That suits the game's management perfectly. Baseball prefers its fans to span the generations, because it has always placed great store in continuity—the transfer of allegiance from parent to child. Bob Fishel, assistant to the president of the American League, points up the significance of the once-ridiculed "giveaway days" that began in earnest in the mid-'60s, when the game seemed to be losing its grip. Cap Day and the like were seen at the time as acts of desperation, the sports equivalent of the Dish Nights staged in impoverished movie theaters during the Depression. But, argues Fishel, "they got kids coming to the ball parks, and they've kept on coming. Now many of them are parents who bring their kids to the parks."
The owners and their executives have come to recognize that there is more to selling the game than opening the gates and letting the hordes rush in. "We're more sophisticated in promoting our product," says Harry Dalton, general manager of the Milwaukee Brewers. "We're utilizing marketing techniques, increasing our advertising, taking surveys, emphasizing group sales." "You have to make people believe in your organization," says Giant owner Bob Lurie, who made believers of the extra million fans in San Francisco last year. Most of all, it was a winning team that brought the spectators back, but that has not caused Lurie, who averages at least one speaking engagement a week throughout the year, to stop plugging the product. "It's like selling razor blades or anything else," he says.
Fishel suggests—and Dalton agrees—that the free-agent rule, detested as it is by the game's hierarchy, has been useful in keeping baseball before the public in the winter when football and basketball usually dominate the news. The big salaries generate interest, and the freer movement of talent stimulates ticket sales. The defections of Pete Rose from Cincinnati and Rod Carew from Minnesota have sent ticket orders soaring in their new cities, Philadelphia and Anaheim, without appreciably affecting business in the towns they abandoned.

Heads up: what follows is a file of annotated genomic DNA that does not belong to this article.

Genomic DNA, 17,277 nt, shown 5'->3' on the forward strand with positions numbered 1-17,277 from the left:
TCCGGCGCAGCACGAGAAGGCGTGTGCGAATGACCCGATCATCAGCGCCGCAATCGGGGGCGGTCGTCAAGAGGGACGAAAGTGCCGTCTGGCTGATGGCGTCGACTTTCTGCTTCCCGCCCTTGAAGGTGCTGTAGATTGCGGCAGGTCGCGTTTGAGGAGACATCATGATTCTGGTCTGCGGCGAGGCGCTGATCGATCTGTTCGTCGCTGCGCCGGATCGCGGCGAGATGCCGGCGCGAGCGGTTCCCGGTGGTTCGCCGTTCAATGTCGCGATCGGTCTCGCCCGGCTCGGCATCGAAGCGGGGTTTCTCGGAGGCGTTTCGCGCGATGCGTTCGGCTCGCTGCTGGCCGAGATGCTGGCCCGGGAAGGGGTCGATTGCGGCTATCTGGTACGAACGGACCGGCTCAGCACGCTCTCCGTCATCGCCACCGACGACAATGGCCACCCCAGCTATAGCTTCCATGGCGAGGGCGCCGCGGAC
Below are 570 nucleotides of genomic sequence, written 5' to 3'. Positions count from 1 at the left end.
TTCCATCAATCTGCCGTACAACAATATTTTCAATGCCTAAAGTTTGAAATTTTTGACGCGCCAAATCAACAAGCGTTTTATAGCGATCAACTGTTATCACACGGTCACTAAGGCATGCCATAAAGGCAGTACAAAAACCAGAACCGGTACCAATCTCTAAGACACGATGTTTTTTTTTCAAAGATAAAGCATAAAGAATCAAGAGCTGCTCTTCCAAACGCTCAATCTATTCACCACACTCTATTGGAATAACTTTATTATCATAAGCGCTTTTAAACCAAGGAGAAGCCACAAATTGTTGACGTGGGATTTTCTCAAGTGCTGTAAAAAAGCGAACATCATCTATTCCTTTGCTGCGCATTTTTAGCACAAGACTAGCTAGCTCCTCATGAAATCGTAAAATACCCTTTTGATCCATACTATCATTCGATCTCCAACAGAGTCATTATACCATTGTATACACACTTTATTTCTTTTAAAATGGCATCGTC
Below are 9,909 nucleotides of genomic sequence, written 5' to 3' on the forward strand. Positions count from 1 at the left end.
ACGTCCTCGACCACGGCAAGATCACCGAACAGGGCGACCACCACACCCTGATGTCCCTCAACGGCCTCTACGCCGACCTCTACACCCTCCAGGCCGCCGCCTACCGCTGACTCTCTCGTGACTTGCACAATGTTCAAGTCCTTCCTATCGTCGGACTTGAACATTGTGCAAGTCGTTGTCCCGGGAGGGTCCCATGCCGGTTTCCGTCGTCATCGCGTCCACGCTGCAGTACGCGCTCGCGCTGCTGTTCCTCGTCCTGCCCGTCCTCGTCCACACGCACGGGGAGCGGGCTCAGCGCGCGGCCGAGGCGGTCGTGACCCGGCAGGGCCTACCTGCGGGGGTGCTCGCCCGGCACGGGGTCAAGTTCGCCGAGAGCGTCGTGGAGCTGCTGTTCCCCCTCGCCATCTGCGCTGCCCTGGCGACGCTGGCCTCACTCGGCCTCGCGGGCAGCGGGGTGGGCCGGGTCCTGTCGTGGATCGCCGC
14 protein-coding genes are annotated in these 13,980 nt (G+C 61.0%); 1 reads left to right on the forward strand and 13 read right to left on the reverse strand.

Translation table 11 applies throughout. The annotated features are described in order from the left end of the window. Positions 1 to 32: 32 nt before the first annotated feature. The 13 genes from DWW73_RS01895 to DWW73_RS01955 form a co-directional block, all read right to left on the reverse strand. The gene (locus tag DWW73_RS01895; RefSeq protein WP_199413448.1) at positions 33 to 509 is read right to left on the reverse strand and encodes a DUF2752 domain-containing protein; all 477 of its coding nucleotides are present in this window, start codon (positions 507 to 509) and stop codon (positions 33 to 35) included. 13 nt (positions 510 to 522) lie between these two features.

And finally, there is the game itself and its relation to the mood of the times. "I think there is a big nonviolent trend among young people now, possibly relating back to the reaction against the Vietnam war," says National League President Chub Feeney. "You can spend 2� hours at one of our games and not see people getting their heads knocked in." Says Dalton, "There's no clock in our game, and people everywhere live by the clock. We offer real drama, involving people, not time." The people themselves are the paramount ingredient. As the old gate attractions—Rose, McCovey, Stargell, Morgan, et al.—fade somewhat, ready replacements—Rice, Parker, Clark, Guidry, et al.—climb past them, while those in the middle—Carew, Seaver, Garvey, Ryan, Jackson, et al.—hold fast, more or less.
A less tangible explanation of the game's triumph was suggested this spring by Bill Rigney, former manager of the Giants, Angels and Twins and now the Angels' "special assignment" man. Rigney may be baseball's finest anecdotist, and he is certainly among its most faithful enthusiasts. Reminiscing hilariously in a Scottsdale, Ariz. restaurant, he paused to examine his exuberance. "I was invited to a reunion not long ago," he said, "and one of the people came up to me and said, 'Rig, you sure look good. All you baseball people do.' Well, I was flattered, then I thought about it. Why shouldn't we look good? It's the game. It keeps us young. When you're in the park, you see no past, no future, just the present. You're there...NOW!"
This sense of being frozen in time can be experienced by the fan as well. In a sense, the game keeps all who care about it young. It is significant that baseball begins in the spring, a time of reawakening, of fresh endeavor. Each season is a renewal—of hope, of faith in the old home team, of a kind of courage. "This year we'll get the damn Yankees," a Red Sox zealot might say bravely in April. It is a happy time, this beginning. And it is a happy game. For a few hours each day, the world seems a somewhat better place than we know it to be. That is not a bad feeling.